You are here

My first days in Africa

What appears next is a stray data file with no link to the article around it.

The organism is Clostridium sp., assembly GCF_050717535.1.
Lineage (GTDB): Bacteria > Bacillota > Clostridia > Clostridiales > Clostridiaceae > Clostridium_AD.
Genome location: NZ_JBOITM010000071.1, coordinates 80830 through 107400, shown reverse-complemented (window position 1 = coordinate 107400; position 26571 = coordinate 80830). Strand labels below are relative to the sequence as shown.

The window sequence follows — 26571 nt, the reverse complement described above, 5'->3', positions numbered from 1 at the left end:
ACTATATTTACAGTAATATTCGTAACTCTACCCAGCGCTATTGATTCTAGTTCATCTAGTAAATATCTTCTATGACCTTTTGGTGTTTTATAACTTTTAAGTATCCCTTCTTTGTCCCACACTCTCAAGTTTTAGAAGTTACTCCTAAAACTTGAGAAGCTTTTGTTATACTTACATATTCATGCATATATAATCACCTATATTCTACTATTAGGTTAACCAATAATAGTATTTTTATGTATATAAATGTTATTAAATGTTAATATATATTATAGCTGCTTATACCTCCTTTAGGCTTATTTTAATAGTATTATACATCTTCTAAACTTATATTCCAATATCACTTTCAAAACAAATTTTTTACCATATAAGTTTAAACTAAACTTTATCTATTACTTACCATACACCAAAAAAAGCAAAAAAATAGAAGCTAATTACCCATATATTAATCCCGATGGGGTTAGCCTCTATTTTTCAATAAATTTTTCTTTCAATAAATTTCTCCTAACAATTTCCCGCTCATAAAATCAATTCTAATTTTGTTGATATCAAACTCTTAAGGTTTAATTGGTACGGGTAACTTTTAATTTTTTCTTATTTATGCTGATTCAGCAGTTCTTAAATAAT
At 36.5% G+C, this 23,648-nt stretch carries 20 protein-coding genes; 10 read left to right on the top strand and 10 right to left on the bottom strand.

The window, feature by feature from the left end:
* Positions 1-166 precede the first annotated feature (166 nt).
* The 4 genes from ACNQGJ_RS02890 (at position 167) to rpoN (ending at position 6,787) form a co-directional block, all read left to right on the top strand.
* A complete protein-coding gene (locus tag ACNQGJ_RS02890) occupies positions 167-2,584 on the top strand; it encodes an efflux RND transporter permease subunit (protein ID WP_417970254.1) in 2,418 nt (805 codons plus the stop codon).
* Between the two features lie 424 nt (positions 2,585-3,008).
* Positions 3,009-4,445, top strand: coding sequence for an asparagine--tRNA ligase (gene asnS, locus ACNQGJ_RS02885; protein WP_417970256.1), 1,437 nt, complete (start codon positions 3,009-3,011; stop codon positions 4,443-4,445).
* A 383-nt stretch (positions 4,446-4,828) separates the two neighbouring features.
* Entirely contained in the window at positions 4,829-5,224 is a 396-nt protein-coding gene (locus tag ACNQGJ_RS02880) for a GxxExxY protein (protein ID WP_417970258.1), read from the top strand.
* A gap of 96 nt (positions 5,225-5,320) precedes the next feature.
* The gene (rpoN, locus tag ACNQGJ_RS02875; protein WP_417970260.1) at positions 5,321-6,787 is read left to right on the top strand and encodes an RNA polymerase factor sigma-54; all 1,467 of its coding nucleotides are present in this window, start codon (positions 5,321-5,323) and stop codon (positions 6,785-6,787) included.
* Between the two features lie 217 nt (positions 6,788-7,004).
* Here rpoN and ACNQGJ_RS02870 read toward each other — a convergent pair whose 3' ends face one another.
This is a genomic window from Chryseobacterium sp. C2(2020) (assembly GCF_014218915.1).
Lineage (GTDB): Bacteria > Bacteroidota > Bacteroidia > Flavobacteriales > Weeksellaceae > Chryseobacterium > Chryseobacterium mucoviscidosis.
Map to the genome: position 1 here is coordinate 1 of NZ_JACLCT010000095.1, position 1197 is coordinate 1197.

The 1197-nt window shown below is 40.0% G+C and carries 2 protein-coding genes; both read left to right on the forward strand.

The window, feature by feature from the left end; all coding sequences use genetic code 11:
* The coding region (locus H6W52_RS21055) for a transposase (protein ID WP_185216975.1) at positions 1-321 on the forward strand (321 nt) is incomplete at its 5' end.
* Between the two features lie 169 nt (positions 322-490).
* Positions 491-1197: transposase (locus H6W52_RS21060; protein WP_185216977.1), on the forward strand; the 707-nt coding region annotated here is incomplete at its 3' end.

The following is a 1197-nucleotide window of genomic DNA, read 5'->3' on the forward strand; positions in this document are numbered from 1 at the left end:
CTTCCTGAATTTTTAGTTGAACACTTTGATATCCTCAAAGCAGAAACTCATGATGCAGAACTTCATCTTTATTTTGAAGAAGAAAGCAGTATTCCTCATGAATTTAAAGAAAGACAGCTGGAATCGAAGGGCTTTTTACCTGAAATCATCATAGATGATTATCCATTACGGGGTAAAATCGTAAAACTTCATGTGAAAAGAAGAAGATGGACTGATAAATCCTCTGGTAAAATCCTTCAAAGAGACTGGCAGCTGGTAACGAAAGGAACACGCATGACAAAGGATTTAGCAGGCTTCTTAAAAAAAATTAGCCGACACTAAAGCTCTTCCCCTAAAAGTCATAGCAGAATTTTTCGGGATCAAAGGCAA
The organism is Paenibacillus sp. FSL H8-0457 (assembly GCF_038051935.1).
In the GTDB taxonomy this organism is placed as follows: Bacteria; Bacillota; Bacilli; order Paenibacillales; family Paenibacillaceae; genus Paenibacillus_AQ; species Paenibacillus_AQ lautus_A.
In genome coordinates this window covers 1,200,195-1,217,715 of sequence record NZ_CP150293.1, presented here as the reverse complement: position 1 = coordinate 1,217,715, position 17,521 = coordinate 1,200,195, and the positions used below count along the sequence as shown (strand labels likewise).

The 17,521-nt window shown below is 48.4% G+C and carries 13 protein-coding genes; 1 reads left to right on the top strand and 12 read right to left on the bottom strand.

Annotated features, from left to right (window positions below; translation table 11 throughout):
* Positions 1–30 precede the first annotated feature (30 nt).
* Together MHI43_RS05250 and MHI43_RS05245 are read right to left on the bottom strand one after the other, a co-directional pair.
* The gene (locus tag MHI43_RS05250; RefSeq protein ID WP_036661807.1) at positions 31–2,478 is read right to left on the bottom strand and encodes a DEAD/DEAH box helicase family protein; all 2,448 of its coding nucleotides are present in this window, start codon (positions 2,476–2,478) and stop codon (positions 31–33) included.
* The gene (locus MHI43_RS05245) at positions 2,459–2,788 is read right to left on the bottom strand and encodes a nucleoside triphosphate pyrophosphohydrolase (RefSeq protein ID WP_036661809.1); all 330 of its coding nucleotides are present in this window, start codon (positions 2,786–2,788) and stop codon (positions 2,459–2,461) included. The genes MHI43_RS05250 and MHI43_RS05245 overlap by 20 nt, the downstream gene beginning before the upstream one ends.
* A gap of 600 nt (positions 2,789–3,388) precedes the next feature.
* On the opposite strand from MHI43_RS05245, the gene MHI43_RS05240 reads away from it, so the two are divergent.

So I broke my promise to write every day. But maybe I can start to fix this now. I just woke up, and my head feels a bit achy. First I actually like have to warn you that like my English is probably like, so much more Northern American now. My fourth day in Africa. Apart from my hangover I’m really feeling good. No need for culture shock absorbers. No extreme heat - yet. Only a a bit dusty now and then. Yesterday I woke up at 5:30 to drive to Yanfolilla with the Geekcorps 4WD. While on the road I found out about the sandstorm caused by such a big car driving in sandy environments, which confirmed the story a bit that the Carribean coral riffs are being destroyed by 4x4s driving through the Sahara. After some hours on paved road and an hour on unpaved road we arrived at our destination... Now, the reason that we were going to Yanfolilla was the recent connection of Wassoulou radio to the internet: a launch party! We joined the toubabs and local officials on the stage and together with a huge crowd of children we watched dancers and musicians and triggerhappy men carrying huge rifles - fortunately noone got hurt. We were treated to ernsthaft speeches in French and their subsequent translations into Bambara. There was talk of connecting Yanfolilla’s high school to the internet as well, which is actually a great thing. Ten years ago, in high school in the Netherlands, there was no internet connection... So even if there’s no paved road within 80 kilometres, the possibilities for the local youth in terms of information and communication are very promising. I also talked to the plumber, who appeared to much more knowledge hungry than the average western craftsman. He was very much interested in Wikipedia and in sharing of knowledge and information. By the time the talks were finished it was noon and time to see the technology. No actual demonstration was given, people glimpsed and stared at the computers and the satelite dishes, which were probably very alien to most of them. Being a vegetarian in Mali is not superconvenient, but it’s probably just about the same as in France or Barcelona - herbivores need to be prudent and not too picky. So I was happy to see the veggy (!) salad, followed by rice and vegetables with the fishy stuff seperated in a another big bowl. During and after the ride back to Bamako I tried to sleep a bit - in vain - and headed for some Chinese food. Most customers of Chinese restaurants are actually not coming for the food, instead they head upstairs for a private room... Interesting cultural experience. Then Laura was pressed to go to a Canadian place nearby, where there was a surprise goodbye party! Many NGO folks, but not only - there were some muscled American guys who looked like they didn’t vote Kerry the 2nd of November. They appeared to be marine corps who are stationed here in Bamako. I started to get really tired after some drinking and dancing, but since it’s my first week I couldn’t resist joining folks to the Golden Hippo. The band had already stopped playing so the place was pretty empty apart from some Malians and a bunch of older French expats. We decided to go to Biblo’s, which is an extravagant place for the better off - 7500 CFA entry fee, which we didn’t pay because there was a Lebanese guy with us who knew someone of the staff, and soft drinks for the crazy sum of 3000 CFA, which is like 4.5 EUR - just as expensivo as in Paris! On top of that there was Western music, better sound system than I’m used to hear in Europe and a fancy dancefloor... Not really a place I would like to hang out every weekend - and I probably won’t... So now I’m typing this with a slight hangover, after having enjoyed the pool. A+!